It’s the puzzle of 2020: how do you get all your friends living in different households across different tiers of restrictions together for a New Year bash?
Here’s a clue: try an online escape room. If you’re the kind of crowd that loves to crack open the board games along with the bubbly, this could be the perfect Covid-friendly alternative.
Teams are placed within a virtual room and presented with a mystery. They then have to crack codes or complete challenges to escape.
Here are seven of our favourites to get the party started.
Do you have years of experience digging out information about friends (and their partners) from social media stalking? Is your bookmarks folder filled with conspiracy theory videos? If so, this is the game for you.
Players are greeted by a strange video call from an older woman. She reveals that her neighbour, Ivy Isklander, has gone missing and wants your help finding her. From there the immersive thriller begins.
The internet is your crime scene and solving the mystery will involve hacking passwords, doing social media searches and trawling through the dark depths of Youtube.
Every in a brightly lit room behind the safety of your screen, the suspense will make your skin crawl. It costs about £55 to play and two to six people can join.
This is one for all the family, with a whole host of different scenarios based on everything from Peaky Blinders and The Sword in the Stone to the works of Shakespeare.
Whichever you choose you’ll have 60 minutes to crack the puzzle, which you can only do by working together as a team. Games are designed for two to eight people and can be played by anyone from the age of eight to 80 and beyond.
We particularly liked Shakespeare’s Script (from £55), where you’re thrown into 16th century London and awaiting the opening night of Shakespeare’s newest play at The Globe theatre. But there’s just one copy of the script and it’s gone missing. Can your team track it down?
The Hogwarts Digital Escape Room
If you were the person waiting eagerly for your Hogwarts letter the day of your 11th birthday, this is the game for you.
In this free-to-play game, you start out as a first-year student and get sorted into a house. But on your very first night at school, a school prefect locks you and your friends in a strange circular room. To escape you have to piece together the clues that have been left for you. Players can work together as a team or compete against one another to get out fastest.
The game was created by a librarian from Pennsylvania and is a stickler for detail, so even hardcore Potterheads will get caught up in its magical world.
Happily for those who aren’t die-hard fans, while the books provide the theme, you don’t need to know them in great detail to solve the puzzle.
This twisting and turning mystery from MacMillan, the cancer charity, allows you to take on the role of amateur detective – all while raising money for a good cause.
It’s free to receive the escape room pack: all you have to do is set up an online fundraising page and ask your guests to make a donation.
The puzzles aren’t too complicated and would be suitable for anyone aged 14 and above.
The charity also offers free packs so you can organise a fundraiser virtual horse racing night, quiz or a Whodunnit murder mystery.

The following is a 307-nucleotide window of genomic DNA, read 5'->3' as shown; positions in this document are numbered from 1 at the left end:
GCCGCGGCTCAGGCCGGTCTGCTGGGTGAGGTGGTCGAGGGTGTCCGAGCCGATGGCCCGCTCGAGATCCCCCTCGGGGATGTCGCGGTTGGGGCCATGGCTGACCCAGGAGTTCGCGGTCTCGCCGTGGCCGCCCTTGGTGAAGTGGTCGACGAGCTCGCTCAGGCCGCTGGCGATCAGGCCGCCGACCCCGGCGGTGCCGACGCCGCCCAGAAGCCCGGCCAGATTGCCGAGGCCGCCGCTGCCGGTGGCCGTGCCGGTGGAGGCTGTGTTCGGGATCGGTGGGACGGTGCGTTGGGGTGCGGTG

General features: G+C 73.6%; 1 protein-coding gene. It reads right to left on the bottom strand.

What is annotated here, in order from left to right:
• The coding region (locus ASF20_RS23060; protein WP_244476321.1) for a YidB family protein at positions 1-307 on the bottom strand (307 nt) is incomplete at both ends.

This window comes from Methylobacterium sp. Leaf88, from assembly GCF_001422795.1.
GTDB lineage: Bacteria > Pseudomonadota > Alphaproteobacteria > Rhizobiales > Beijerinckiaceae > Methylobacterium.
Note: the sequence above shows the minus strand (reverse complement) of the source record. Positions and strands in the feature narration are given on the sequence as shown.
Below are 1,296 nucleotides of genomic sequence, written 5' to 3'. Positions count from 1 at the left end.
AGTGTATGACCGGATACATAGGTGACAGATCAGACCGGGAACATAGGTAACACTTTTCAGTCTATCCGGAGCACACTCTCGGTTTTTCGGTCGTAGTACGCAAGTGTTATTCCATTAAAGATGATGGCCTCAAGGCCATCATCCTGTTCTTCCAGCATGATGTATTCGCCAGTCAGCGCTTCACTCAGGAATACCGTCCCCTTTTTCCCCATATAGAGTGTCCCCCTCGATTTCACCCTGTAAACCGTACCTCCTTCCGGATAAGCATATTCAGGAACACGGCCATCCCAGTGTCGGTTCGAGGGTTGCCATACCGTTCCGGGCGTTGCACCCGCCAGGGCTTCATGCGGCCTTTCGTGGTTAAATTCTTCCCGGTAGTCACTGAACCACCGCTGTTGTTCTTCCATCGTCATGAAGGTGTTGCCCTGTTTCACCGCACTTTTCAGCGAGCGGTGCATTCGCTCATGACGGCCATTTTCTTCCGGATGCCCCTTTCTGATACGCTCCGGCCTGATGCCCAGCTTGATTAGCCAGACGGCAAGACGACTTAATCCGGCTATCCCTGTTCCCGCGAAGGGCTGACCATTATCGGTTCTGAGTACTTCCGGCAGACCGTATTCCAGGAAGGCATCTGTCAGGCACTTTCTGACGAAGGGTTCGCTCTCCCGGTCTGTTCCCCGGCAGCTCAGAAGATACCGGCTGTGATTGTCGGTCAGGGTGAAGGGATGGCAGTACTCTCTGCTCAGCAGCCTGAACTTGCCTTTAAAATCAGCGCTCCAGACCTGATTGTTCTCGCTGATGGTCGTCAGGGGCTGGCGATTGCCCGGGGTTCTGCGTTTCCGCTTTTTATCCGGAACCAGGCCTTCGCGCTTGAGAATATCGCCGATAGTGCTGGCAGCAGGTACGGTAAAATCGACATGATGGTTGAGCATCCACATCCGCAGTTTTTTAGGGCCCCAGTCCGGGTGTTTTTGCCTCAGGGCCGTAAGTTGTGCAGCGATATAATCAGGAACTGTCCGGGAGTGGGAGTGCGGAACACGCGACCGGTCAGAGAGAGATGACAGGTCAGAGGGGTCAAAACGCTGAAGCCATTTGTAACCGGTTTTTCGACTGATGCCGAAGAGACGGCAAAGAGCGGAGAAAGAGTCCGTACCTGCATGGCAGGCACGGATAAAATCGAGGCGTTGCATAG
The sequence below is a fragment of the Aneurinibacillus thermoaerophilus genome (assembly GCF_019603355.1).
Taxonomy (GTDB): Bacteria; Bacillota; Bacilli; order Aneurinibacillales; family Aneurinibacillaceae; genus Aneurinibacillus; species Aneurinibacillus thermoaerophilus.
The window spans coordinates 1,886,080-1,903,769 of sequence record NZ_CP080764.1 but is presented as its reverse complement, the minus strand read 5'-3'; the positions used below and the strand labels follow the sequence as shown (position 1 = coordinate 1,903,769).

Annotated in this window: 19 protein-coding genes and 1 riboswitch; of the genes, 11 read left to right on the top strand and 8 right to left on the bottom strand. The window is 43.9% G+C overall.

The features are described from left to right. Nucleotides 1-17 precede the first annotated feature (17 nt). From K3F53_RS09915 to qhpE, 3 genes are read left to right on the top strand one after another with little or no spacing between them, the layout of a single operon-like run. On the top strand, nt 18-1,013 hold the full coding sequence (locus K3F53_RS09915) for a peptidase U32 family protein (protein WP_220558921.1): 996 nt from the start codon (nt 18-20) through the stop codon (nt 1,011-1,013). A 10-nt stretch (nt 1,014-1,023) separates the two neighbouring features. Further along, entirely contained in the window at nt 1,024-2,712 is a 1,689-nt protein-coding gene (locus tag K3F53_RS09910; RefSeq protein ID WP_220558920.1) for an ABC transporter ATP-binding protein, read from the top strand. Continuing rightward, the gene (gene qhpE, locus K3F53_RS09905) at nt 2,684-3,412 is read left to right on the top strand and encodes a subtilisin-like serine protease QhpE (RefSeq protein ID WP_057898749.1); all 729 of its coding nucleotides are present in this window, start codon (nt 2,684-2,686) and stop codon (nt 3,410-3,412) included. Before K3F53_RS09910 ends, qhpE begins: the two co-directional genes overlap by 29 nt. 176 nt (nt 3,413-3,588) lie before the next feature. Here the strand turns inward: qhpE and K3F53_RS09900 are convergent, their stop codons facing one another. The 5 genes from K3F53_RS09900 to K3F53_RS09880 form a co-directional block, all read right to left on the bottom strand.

Before lockdown, Mr X was one of the most popular escape rooms in the North East. Now the company has moved its challenges and riddles online, so players can still put themselves to the test.
They are tasked with hunting down a dangerous individual, Mr X, who is taunting them with cryptic clues. The tools at their disposal include Google, Twitter, Youtube, Google maps, Google street view and local websites.
Playing time is between 45 minutes and two hours and between two and six people can join. The company which runs the game, Escape Rooms Durham, asks players for a suggested donation of £10, which will go to helping staff who have been unable to work or struggling financially during coronavirus.
It also offers even harder escape rooms, including a sequel to Mr X where players attempt to hack into secret online databases, and a family-friendly Christmas option.
Murder on the 28th floor
Where escape rooms meet interactive theatre: Murder on the 28th floor is a Whodunnit with a difference. A team of talented young actors from the District Theatre are yours for the evening as they help you to solve a devious crime: a murder that has taken place in your office while you’ve all been working from home.
For colleagues who are playing as a team, you can actually watch the action unfold in your very office if your boss is willing to let the troupe have their run of the place.
To catch the culprits you’ll have to interrogate suspects and complete tongue-in-cheek games.
While other escape rooms can be rather dark, this one is a right out 40-minute romp that will have you spitting out mulled wine all over your laptop screen in laughter.
The group is currently taking bookings for offices in London, Bristol, Liverpool and Manchester but will try to cater to groups in other areas.
School for Spies
This game allows you to get together as many people as you like from anywhere in the world. Everyone joins via a video link and is greeted by a spy master who will give away clues and tips when needed.
The mystery you have to solve? The case of the disappearing professor, who has vanished from the world’s greatest Snoop Academy. You – budding young spies – have been tasked with finding them.
The company that runs the game, Puzzle Break, is based in America but offers slots to suit players across most time zones. They also have a game for wannabe hackers and one where you are thrown into a twisted fairytale world based on the work of the Brothers Grimm. The game costs around $30 (£22.45) per person to play.